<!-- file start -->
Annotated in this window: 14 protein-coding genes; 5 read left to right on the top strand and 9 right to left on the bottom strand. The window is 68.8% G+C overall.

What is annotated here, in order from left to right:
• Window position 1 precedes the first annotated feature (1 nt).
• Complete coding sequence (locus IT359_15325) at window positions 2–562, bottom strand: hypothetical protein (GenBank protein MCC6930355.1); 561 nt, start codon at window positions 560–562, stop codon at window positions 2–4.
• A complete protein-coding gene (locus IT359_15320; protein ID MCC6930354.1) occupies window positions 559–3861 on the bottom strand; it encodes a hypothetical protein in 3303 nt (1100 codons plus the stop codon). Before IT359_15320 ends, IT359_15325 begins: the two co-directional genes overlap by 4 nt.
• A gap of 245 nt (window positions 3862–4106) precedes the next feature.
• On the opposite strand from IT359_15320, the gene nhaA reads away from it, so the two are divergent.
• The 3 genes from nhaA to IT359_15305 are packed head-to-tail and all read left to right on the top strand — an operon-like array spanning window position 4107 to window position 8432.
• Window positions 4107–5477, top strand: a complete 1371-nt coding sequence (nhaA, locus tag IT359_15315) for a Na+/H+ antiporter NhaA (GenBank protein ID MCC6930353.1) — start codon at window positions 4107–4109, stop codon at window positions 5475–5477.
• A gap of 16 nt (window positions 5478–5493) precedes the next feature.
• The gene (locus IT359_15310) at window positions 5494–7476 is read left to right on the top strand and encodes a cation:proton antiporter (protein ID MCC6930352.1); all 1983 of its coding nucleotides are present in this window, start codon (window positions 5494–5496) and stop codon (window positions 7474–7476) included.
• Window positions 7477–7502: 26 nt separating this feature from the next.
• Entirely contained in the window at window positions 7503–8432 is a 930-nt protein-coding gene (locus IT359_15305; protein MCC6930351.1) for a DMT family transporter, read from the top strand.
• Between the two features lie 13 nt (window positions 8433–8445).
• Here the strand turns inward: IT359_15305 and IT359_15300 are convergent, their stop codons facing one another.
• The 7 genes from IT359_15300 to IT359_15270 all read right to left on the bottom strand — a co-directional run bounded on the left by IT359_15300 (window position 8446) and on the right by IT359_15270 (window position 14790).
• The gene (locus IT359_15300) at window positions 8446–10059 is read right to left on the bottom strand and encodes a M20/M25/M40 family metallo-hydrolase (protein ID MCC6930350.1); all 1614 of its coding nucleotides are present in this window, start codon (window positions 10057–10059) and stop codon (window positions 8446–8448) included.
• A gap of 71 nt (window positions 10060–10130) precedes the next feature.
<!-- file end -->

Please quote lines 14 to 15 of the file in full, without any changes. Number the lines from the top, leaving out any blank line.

• Between the two features lie 13 nt (window positions 8433–8445).
• Here the strand turns inward: IT359_15305 and IT359_15300 are convergent, their stop codons facing one another.